Stony Brook Stands with Puerto Rico
by Yamela Cando
As a Latina woman, I always try to find ways to give back to my community because I have always believed in the notion of placing service before self. On campus, I am involved through the Latin American Student Organization and am active within my sorority, Lambda Theta Alpha Latin Sorority Inc. Growing up in Ecuador I was taught the value of doing all the good you can for the community and people around you. Puerto Rican culture is something that is prominent in the Bronx, and now that I have been living here for almost 15 years, in a way, it has become a part of who I am. When the opportunity came up to help the people of Puerto Rico I knew it was my calling to do my part to push their community forward. That’s the notion of placing service before self and putting people first.
After Hurricane Maria, there hasn't been much reporting on the recovery efforts and how the community has come together to uplift the island. If anything, the number of lives that have been lost does not come close to what has been reported. However, after arriving on the island it was clear that the resilience of Puerto Ricans to rise above any devastation helped the island pull through. From numerous conversations with the families of the houses I worked on, I could tell that they remained positive and humble. They took advantage of the little things that they did have and came together as a community to push each other through. Some even said that it was not until after the hurricane that they experienced the biggest sense of community.
As I was landing I expected a vast amount of families and homes to still not have full power restored. Yes, large rural communities in Puerto Rico are in dire need of electricity and clean running water, but with the help of disaster response groups and the unity of the people themselves, much of the island has recovered electricity to communities in cities and towns. The organization that I participated through was called All Hands and Hearts and they were amazing. Not only do they provide the tools and assistance to help restore homes, but they follow up with the families to make sure that the houses are still up and running.
My experience in Puerto Rico was nothing short of phenomenal. Being a humanitarian doesn't require any political affiliation or skill set pertaining to construction work. It just requires you to have a good heart, be a good person, have a passion for standing up for what’s right, and go where the people need you most. We spent two weeks working on the home of a family comprised of three empowered women: a grandmother with Alzheimer’s, a mother and a daughter. Hearing their stories and knowing I could only imagine the devastation they had gone through to rise up from the hurricanes was heartbreaking. But understanding that through the venture of fixing a leaking roof and sharing a meal with the family, I was doing my little part in connecting with the family and understanding their experience.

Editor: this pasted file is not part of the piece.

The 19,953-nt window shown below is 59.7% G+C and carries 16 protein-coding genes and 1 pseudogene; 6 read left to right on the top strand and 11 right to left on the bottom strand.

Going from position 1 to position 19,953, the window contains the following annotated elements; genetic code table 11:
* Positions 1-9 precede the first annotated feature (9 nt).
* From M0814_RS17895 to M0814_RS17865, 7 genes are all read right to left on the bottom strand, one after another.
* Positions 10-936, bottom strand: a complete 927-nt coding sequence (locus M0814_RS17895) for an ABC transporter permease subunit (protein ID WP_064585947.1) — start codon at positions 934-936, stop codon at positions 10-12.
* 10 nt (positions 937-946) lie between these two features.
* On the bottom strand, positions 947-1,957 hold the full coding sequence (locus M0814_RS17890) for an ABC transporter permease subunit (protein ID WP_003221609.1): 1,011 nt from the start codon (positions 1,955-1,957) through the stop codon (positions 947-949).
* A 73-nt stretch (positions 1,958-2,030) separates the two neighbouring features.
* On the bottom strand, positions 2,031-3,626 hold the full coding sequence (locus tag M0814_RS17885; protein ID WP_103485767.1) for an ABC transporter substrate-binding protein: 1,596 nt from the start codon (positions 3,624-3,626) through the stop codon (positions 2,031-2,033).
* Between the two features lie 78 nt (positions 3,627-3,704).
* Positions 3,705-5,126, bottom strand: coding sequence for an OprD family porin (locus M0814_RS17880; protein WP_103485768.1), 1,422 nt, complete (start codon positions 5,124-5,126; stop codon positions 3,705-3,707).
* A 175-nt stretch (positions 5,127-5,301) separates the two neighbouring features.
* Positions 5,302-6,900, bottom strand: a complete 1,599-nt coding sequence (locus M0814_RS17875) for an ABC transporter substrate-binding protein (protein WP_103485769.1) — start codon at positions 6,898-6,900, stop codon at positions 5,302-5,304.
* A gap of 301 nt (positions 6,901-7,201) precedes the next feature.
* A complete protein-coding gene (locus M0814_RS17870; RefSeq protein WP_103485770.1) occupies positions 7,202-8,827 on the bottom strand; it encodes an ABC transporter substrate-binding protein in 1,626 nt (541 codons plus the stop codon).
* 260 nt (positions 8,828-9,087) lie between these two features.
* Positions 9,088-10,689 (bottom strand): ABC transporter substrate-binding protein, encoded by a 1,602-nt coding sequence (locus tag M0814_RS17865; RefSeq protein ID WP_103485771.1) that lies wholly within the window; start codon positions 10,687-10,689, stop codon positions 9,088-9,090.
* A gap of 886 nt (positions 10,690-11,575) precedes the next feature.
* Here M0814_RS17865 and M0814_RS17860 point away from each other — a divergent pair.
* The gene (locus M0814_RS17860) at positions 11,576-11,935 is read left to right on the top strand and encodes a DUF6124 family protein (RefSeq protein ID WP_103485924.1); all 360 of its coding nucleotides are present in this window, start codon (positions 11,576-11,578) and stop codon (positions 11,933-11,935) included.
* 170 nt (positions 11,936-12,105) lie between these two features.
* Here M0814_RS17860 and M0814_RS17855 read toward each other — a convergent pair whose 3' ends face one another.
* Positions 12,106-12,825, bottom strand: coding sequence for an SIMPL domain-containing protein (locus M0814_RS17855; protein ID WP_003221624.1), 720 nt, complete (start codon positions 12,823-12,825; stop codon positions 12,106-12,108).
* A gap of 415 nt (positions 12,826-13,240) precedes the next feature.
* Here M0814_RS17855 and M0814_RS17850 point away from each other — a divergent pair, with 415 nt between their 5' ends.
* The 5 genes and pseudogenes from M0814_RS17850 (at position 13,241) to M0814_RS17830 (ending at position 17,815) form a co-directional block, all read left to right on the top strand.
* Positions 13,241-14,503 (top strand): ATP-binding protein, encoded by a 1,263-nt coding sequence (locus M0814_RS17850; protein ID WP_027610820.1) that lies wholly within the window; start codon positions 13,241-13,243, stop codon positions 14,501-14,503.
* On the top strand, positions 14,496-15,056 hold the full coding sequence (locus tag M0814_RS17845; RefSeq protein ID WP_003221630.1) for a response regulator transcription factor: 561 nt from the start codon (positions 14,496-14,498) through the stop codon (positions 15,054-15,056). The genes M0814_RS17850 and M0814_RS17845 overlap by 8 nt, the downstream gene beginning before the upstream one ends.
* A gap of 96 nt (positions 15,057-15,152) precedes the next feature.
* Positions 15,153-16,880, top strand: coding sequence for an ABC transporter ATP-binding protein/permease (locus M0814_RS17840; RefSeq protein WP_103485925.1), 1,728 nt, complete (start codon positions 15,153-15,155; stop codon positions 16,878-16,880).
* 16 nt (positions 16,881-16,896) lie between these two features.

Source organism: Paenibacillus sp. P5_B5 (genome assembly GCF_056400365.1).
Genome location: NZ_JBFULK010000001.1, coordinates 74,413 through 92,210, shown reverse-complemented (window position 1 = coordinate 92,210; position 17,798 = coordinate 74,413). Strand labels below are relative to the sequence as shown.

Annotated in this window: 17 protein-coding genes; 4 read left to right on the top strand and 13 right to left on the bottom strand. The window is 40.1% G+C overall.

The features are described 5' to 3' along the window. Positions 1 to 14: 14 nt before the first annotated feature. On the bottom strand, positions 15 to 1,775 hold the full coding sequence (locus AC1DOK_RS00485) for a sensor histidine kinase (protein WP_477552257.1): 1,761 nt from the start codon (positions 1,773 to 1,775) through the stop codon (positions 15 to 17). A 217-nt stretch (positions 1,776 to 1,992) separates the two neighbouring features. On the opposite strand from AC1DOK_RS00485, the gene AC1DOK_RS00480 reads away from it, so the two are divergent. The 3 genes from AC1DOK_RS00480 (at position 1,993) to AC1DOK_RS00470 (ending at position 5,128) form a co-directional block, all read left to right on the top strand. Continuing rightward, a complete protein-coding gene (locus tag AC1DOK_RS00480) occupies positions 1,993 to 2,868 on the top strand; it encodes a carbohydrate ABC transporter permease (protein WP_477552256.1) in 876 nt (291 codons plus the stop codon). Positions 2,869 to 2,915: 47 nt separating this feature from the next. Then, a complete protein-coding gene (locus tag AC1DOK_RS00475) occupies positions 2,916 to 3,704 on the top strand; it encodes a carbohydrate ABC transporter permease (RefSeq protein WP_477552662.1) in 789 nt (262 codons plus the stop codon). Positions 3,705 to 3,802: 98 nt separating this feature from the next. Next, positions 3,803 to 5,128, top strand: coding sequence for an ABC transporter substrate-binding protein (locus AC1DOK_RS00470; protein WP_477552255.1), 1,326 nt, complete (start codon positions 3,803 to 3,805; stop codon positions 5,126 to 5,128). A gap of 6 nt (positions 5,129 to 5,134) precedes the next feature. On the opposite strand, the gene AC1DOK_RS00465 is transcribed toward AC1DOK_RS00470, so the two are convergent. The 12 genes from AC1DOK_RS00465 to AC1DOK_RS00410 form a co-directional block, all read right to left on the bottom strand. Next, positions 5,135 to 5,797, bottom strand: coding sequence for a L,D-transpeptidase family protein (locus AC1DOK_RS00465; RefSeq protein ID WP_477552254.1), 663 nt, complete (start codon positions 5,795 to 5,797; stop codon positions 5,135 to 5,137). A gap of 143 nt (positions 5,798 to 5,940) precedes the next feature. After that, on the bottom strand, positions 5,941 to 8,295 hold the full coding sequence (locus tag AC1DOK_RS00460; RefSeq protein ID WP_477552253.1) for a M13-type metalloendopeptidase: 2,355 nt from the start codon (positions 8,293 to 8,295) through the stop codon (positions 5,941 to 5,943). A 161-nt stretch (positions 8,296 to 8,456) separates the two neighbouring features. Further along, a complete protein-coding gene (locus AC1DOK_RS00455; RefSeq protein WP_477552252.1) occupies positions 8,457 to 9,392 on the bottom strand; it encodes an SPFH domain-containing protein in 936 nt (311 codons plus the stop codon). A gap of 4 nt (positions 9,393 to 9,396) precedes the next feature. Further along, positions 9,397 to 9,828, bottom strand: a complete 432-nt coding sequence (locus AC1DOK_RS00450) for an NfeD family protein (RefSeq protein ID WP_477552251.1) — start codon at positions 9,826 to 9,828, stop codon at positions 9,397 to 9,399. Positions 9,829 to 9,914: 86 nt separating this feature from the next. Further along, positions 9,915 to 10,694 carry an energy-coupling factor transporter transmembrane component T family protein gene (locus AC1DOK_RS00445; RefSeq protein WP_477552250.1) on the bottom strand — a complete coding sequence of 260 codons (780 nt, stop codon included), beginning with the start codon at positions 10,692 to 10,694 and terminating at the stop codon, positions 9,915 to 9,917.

Therefore, my time in Puerto Rico will always be defined by the island’s motto of “Fuerza” which means strength and force. This was something that was spray painted in a lot of the homes that have crumbled and in evacuated building. If there is anything I’ve learned, it that Puerto Ricans have a strong sense of community. They took the devastation from the hurricane and fostered it into a lesson of remaining resilient, driven and determined. I am glad that New York State and Stony Brook answered the island’s call for assistance and I am so grateful to have been a part of this mission.
This opportunity was not only imperative to rebuilding Puerto Rico, but to empowering the people of Puerto Rico too. People from all over the world noticed the help needed despite the shortage media coverage and took a stand to help. I hope I left an impact on the community, as it did on me. An impact of pushing our communities forward regardless of the challenges we all face, to touch hearts, and share a vision of a stronger tomorrow and a stronger Puerto Rico, to do the most good in all the ways you can for all the people you can is what I bring back with me to New York State.